BRADENTON – Bradenton resident Kelli Brown Whitehead was recently hospitalized and diagnosed with necrotizing fasciitis.
Whitehead’s family members suspect but have not confirmed that Whitehead’s illness is related to wading in the Gulf of Mexico.
On Monday, Nov. 4 Whitehead’s family gathered around her at Blake Medical Center for what they feared might be one of the final days of her life.
One week earlier, on Oct. 28, Whitehead’s mother, Joan Smart Brown from Memphis, Tenn., started a Kelli Brown Whitehead Facebook fundraising page for her adopted daughter.
“Kelli went wading in the Gulf of Mexico and got that flesh-eating bacteria. It spread fast and she lost all of her left leg and is on a ventilator and having kidney dialysis. She is in critical condition in a hospital in Florida. She and Robin (Kelli’s husband) are living off his disability check. Anything that you could contribute would help them out. It will be used to help him with his immediate living expenses and food,” Brown wrote at the fundraiser page.
As of Monday, 22 contributors donated $1,415 toward the initial $2,000 fundraising goal.
Brown spoke with The Sun on Saturday afternoon by text and telephone. She said she was told by another family member that her daughter was diagnosed with necrotizing fasciitis. Brown planned to travel to Bradenton on Tuesday, Nov. 5, but moved her travel plans up one day due to Whitehead’s rapidly worsening condition.
On Saturday, Brown said she was told Whitehead and her husband waded in the Gulf of Mexico north of Bridge Street in Bradenton Beach approximately two weeks ago.
“They were just wading around, they weren’t even swimming. And the next day or so, her foot began to hurt so bad,” Brown said, noting that Whitehead has had Type 1 diabetes all her life.
“When they got to the hospital it was eating her leg away. She lost her leg and the fear now is it might spread to the organs. It’s horrible,” Brown said.
On Sunday, The Sun spoke with Whitehead’s daughter, Brittany Burton, who lives in Bradenton.
“My mom is diabetic. She would only walk in the water a little bit. She must have had a cut. She thought she pulled a muscle and the pain started in her thigh,” Burton said.
Burton said her mom waited about a week before she was taken by ambulance to the emergency room at Manatee Memorial Hospital where, according to Burton, she was diagnosed with necrotizing fasciitis and transferred to Blake.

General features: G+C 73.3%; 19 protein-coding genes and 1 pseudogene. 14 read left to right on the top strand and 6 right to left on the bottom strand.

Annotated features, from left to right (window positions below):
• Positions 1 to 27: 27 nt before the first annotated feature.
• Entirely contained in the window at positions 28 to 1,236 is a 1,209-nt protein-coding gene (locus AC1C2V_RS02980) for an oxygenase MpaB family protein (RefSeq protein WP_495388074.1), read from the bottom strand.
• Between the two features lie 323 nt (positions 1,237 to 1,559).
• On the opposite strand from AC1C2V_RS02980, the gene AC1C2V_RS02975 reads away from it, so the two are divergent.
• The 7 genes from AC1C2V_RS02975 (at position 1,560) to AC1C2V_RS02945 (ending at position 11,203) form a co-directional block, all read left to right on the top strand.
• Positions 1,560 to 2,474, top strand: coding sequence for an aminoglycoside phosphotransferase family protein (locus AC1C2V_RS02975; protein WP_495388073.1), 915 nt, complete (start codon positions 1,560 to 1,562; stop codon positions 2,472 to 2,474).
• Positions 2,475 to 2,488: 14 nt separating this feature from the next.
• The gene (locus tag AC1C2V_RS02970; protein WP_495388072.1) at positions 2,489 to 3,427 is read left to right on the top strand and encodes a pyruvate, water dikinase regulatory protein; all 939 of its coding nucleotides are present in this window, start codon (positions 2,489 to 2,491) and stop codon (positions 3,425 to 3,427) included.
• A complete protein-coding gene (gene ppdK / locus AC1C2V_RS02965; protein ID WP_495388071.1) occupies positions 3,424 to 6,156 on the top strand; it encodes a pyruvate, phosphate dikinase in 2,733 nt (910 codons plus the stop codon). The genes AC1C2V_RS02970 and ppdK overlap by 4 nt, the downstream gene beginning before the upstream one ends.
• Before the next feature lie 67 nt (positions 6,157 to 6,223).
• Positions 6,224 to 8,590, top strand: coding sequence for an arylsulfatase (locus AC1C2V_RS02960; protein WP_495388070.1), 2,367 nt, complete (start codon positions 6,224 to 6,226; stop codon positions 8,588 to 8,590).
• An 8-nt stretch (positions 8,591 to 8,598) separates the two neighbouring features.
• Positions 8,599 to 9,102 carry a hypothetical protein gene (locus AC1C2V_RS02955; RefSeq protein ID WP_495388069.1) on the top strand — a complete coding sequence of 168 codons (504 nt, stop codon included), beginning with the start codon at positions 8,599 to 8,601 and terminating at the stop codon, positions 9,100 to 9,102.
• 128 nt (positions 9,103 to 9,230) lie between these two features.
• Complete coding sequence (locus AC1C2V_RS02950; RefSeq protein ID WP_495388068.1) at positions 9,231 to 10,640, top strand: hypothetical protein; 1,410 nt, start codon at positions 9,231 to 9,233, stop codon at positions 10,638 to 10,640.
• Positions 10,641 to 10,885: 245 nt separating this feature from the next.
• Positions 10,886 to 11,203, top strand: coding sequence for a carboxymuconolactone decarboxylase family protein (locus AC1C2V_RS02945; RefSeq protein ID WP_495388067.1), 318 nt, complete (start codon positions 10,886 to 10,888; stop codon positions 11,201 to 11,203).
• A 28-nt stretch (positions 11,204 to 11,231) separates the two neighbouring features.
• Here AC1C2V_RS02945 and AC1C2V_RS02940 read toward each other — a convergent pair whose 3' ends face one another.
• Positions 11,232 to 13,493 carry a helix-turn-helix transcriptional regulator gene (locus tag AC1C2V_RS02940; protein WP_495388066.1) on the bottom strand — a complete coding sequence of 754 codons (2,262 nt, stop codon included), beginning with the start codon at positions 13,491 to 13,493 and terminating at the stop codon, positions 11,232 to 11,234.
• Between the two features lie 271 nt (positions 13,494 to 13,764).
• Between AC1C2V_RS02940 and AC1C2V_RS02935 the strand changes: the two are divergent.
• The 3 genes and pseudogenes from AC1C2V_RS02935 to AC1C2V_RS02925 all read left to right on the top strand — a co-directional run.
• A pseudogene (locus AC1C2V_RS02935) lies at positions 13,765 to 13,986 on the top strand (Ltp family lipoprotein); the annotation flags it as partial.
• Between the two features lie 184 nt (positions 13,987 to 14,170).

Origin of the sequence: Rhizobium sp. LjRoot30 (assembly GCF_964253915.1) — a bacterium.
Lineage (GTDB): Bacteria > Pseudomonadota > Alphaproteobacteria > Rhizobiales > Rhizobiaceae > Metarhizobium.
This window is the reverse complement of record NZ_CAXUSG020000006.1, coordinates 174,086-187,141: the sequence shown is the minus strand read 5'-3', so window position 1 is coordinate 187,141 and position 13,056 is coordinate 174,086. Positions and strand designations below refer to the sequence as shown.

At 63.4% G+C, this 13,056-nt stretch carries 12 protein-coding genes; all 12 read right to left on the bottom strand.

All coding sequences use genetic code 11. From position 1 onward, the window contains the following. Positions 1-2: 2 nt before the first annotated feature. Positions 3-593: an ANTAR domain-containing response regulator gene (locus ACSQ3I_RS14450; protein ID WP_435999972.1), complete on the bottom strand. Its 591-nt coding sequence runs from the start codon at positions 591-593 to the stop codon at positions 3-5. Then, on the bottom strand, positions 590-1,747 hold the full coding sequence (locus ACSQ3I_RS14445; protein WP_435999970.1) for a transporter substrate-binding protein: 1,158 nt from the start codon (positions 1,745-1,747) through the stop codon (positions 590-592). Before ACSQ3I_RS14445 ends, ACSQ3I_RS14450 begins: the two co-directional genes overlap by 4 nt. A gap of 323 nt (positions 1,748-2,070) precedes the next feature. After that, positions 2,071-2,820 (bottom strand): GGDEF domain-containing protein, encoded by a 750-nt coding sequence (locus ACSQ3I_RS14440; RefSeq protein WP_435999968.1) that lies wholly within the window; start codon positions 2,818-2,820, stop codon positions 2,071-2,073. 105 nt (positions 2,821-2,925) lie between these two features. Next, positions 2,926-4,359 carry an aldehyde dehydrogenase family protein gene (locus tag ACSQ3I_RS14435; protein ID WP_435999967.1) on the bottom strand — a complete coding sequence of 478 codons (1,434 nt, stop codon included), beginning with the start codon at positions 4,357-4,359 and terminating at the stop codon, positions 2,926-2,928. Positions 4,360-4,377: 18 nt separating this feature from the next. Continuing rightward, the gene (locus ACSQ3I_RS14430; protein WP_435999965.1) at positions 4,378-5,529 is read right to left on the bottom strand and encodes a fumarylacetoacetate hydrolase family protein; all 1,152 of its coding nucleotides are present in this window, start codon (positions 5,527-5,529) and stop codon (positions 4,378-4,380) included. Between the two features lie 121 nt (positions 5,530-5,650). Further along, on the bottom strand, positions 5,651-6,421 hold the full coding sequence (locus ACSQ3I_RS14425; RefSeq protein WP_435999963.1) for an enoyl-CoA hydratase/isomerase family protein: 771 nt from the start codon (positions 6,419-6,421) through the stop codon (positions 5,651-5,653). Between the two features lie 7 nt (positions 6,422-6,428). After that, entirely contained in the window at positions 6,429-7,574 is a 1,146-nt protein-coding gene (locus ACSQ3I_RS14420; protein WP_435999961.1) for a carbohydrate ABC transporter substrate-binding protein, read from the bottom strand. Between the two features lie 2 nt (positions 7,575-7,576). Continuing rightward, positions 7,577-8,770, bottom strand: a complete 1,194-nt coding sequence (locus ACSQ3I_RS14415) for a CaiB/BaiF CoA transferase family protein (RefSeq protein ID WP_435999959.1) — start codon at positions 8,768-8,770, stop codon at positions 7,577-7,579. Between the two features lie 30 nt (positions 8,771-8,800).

“She’s in very critical condition,” Burton said, noting that her mother’s organs were failing.
Burton said she asked the nurse if her mom was dying.
“He wanted to talk around it. I said, ‘Is my mom dying yes or no?’ He said yes,” Burton said.
“The Gulf that my mother loved so much is eating her alive. This has all taken place in eight or nine days at the most. It’s just unreal. It’s horrific,” Burton said.
After recently visiting her sister and returning to Tennessee, Amanda Fletcher spoke to The Sun on Sunday. She and Whitehead are sisters by birth but were adopted and raised by different families and reconnected later in life.
Fletcher and Burton both questioned why the public isn’t made more aware of potentially harmful bacteria that exist in Florida’s waters. Fletcher said the fundraising efforts will help Robin Whitehead pay his rent and other living expenses and assist with the anticipated funeral expenses.
On Monday, Burton said her mother’s doctor told her that afternoon that the exact bacteria was staphylococcus, but the doctor could not confirm it was contracted while wading in the Gulf.
On Thursday, Oct. 31, a receptionist at Blake Medical Center in Bradenton confirmed Kelli Whitehead was currently a patient, but she could not comment on her condition or the cause of it.
The Sun then contacted Chris Tittel, communications director for the Florida Department of Health in Manatee County.
Speaking by phone Thursday afternoon, Tittel said the health department had not received any notification from the Blake Medical Center regarding a case of Vibrio vulnificus, which he said is a specific bacteria medical providers are required to report.
Tittel sent a follow-up email to The Sun that included a response he received from a health department epidemiologist regarding The Sun’s inquiry.
“Necrotizing fasciitis would be the technical term for the symptom of decomposing flesh,” the epidemiologist wrote. “It depends on the bacteria that caused the necrotizing fasciitis. Vibrio is known to cause it and that is reportable, however, we had a lady in Ellenton a few months back pass away from necrotizing fasciitis. The bacteria she contracted was streptococcus, which is only reportable in children under the age of six.”
On Friday, Nov. 1, The Sun emailed Blake spokesperson Lisa Kirkland and asked if the hospital was treating anyone who came in contact with the Vibrio vulnificus bacteria or another type of bacteria, such as streptococcus, that could cause necrotizing fasciitis.
“I’m not at liberty to comment,” Kirkland responded.
Tittel said as of late Monday that the department had not received word from any health care provider confirming the cause of the illness is due to a condition reportable to the state, such as Vibriosis.
Tittel said the Florida Department of Health runs the “Swim It, Shore It, Dodge It” campaign, which discourages anyone with open cuts or wounds or weakened immune systems from entering open waters where infectious bacteria naturally occur.
A video associated with that campaign can be found online.
“The department sympathizes with family and friends over this tragedy,” Tittel said.